‘The meaning of place is grounded in an existential or lived consciousness of it’ (Tilley, 1997) In the reader a distinct difference is made between space and place. This difference is made by the people who live in it and become attached to it in a certain way. The more I think about it, the more I realize that there is an important aspect of access to a specific space in order to make it a personal place. Photography gives access and opens opportunities to attain this sense of place, even when there is no physical access to it (anymore).
The photographers discussed in this part all touch on the accessibility to places, either through photographing the people who have transformed the space into a place, or by immersing oneself in such a way that the space becomes a personally lived in place. With the discovery of places and their meaning for the respective inhabitants the photographer can either go looking for specific elements that they expect to encounter, find different meanings that it may have to different people, or let the place do its work on them personally.
These different approaches are very visible in the photographers described in the reader. I read an interview with Jens Olof Lasthein in LensCulture who tells about his experiences photographing a new, unkown space:
‘A certain kind of magic is only achieved when I work in an area where I feel resonance. … For an outsider this all presents a paradox, for the locals, this is just the way it is. Being an outsider, I was personally very attracted to this complexity.’
Lasthein explores a space from a very personal offset, even though he works in the tradition of documentary photography.
‘Exploiting the surrounding world to investigate and interpret some thoughts and feelings which puzzle me … dependent on getting impressions from the outside to keep things moving inside, with luck, this process opens up the flow of an expression that mirrors the clash between reality and my imagination.’
He calls his work flow and final selection a concentration and accumulation of experience. It fascinates me that Lasthein works from such an inner feeling and through that is able to take photographs that are accessible to a broad public, giving a big narrative about bankrupt nations, but focusing on the individuals in the story. Maybe by consciously pulling off all ideas of objectivity you are able to touch on a reality of a place that is recognizable and readable even by people who have never been there. There is truth to be found in that.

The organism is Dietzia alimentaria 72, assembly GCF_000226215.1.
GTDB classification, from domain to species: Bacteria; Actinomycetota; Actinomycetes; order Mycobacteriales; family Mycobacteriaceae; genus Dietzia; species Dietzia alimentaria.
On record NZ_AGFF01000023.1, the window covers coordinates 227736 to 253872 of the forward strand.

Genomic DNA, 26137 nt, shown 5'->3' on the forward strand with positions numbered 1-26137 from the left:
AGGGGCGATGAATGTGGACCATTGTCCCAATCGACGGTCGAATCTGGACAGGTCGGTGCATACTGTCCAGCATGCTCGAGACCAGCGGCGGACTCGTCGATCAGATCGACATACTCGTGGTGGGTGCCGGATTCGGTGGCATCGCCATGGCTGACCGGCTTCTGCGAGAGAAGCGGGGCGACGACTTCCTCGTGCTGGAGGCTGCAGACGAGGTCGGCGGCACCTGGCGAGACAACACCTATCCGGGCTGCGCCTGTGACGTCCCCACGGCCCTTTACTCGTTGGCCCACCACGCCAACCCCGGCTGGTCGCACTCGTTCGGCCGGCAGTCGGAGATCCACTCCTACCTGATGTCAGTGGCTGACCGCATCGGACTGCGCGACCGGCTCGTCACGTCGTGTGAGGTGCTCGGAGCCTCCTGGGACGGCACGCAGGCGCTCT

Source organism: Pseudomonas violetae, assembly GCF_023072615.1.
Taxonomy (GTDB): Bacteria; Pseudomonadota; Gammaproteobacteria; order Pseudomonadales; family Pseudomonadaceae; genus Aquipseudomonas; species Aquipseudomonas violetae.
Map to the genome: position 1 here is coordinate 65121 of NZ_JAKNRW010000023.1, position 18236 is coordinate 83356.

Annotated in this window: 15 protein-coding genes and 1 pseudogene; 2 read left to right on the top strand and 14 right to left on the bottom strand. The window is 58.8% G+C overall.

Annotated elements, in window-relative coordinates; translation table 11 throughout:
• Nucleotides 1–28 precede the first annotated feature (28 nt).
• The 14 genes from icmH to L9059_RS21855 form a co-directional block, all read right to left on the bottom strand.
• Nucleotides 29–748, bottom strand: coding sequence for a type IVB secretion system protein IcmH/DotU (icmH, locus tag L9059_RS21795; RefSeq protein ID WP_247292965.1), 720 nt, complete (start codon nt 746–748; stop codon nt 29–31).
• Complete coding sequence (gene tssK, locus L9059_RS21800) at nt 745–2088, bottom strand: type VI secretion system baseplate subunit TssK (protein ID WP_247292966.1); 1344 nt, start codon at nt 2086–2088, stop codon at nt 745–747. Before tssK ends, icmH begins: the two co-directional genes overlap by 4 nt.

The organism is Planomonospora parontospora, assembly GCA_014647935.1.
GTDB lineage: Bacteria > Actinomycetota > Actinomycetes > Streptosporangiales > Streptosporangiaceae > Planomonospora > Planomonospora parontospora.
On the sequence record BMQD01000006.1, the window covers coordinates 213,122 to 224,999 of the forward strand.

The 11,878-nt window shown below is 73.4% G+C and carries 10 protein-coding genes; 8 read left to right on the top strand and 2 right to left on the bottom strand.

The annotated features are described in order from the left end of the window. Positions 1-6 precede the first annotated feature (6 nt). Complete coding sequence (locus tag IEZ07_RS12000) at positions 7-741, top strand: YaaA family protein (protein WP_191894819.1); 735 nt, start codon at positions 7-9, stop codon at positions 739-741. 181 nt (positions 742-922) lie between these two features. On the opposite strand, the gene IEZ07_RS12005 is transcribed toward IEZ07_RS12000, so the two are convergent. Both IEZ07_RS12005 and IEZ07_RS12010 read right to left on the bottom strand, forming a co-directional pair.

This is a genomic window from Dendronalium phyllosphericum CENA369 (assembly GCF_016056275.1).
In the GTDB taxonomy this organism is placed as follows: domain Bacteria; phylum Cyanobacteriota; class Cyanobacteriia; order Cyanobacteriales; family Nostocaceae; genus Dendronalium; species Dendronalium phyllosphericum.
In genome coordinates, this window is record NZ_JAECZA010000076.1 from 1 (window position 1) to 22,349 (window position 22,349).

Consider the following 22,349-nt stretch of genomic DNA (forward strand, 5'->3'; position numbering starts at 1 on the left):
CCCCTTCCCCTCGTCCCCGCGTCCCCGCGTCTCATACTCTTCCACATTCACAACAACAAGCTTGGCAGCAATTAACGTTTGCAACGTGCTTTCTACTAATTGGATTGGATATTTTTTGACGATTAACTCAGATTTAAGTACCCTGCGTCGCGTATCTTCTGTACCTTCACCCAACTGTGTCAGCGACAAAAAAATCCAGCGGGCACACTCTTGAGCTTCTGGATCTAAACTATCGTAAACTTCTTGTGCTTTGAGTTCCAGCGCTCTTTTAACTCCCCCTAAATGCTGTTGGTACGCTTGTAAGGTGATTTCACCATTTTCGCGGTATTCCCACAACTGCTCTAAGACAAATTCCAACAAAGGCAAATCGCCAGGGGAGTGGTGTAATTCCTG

I also found recognition in Subotzky’s work, how he describes that you can be looking at something that you have always known, but never seen. In his Beaufort West series, Subotzky shows us images of a city that I have actually travelled through. We see an aerial shot of a prison right smack in the middle of a city’s roundabout. People drive past it every day, never realizing what is behind these walls. By focusing on these kind of places and its inhabitants, I am confronted with the fact that so many spaces are filled with history and longing that I just don’t know of. Subotzky is able to show this oblivion and goes further, he adds a temporary feel to the places through photographing its inhabitants in such a way that they seem ‘out of place’.
‘In each photograph the subjects transport themselves elsewhere: where, precisely, we’re not sure’.
Why is it that nobody seems comfortable where they are? For the incarcerated this question seems obvious, but how about the inhabitants of the village? Are they longing for the past, the places they lived before? Are they planning to move elsewhere? What effect does this have on the infrastructure and look of the village itself? Subotzky photographs speak of this temporary feeling. I wonder if we see this because he is not an inhabitant himself, or because of his preconceived ideas?
Goldblatt’s approach goes a bit further, since his work show more deserted places, devoid of people. However, there are clear marks of how the place used to be inhabited, triggering questions of what happened, why it ended and the ongoing consequences for the people who are still inhabiting the space. I saw similar themes in Guy Tillim’s work, history pooring out of every inch of the photo while there are still people occupying the portrayed space. Realities are shaped by its history, the way its been experienced right now and the course that the future will take on it.
To me it seems that these elements can trigger a type of documentary photography, that, if there is a willingness to delve into and study, will be able to rise above the actual place that is portrayed and help its viewers to expand their ideas and notions about a space and its inhabitants.
LensCulture, J. (2017). Meanwhile Across the Mountain – Interview with Jens Olof Lasthein | LensCulture. [online] LensCulture. Available at: https://www.lensculture.com/articles/jens-olof-lasthein-meanwhile-across-the-mountain#slideshow [Accessed 13 Mar. 2017].
Hyperallergic. (2017). Photographing the Crossroads of Life and Death in South Africa. [online] Available at: http://hyperallergic.com/169427/photographing-the-crossroads-of-life-and-death-in-south-africa/ [Accessed 13 Mar. 2017].